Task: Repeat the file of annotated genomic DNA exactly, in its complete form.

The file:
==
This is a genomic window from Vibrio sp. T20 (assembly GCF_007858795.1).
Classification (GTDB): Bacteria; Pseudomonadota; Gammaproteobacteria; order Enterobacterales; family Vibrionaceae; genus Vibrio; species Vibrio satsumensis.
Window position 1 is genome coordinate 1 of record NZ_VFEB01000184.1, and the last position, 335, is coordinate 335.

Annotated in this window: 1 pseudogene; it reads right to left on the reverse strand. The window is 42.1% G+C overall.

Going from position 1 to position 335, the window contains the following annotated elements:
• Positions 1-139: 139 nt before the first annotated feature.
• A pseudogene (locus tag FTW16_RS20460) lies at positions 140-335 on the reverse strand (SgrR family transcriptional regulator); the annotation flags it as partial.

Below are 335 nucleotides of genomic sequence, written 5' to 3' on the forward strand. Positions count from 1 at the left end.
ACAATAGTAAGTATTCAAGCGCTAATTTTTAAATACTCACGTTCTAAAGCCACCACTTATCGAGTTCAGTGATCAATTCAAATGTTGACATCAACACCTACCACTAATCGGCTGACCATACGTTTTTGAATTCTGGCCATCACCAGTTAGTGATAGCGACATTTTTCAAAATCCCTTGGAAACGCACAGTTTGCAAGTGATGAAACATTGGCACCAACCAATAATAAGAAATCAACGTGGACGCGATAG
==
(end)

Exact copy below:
This is a genomic window from Vibrio sp. T20 (assembly GCF_007858795.1).
Classification (GTDB): Bacteria; Pseudomonadota; Gammaproteobacteria; order Enterobacterales; family Vibrionaceae; genus Vibrio; species Vibrio satsumensis.
Window position 1 is genome coordinate 1 of record NZ_VFEB01000184.1, and the last position, 335, is coordinate 335.

Annotated in this window: 1 pseudogene; it reads right to left on the reverse strand. The window is 42.1% G+C overall.

Going from position 1 to position 335, the window contains the following annotated elements:
• Positions 1-139: 139 nt before the first annotated feature.
• A pseudogene (locus tag FTW16_RS20460) lies at positions 140-335 on the reverse strand (SgrR family transcriptional regulator); the annotation flags it as partial.

Below are 335 nucleotides of genomic sequence, written 5' to 3' on the forward strand. Positions count from 1 at the left end.
ACAATAGTAAGTATTCAAGCGCTAATTTTTAAATACTCACGTTCTAAAGCCACCACTTATCGAGTTCAGTGATCAATTCAAATGTTGACATCAACACCTACCACTAATCGGCTGACCATACGTTTTTGAATTCTGGCCATCACCAGTTAGTGATAGCGACATTTTTCAAAATCCCTTGGAAACGCACAGTTTGCAAGTGATGAAACATTGGCACCAACCAATAATAAGAAATCAACGTGGACGCGATAG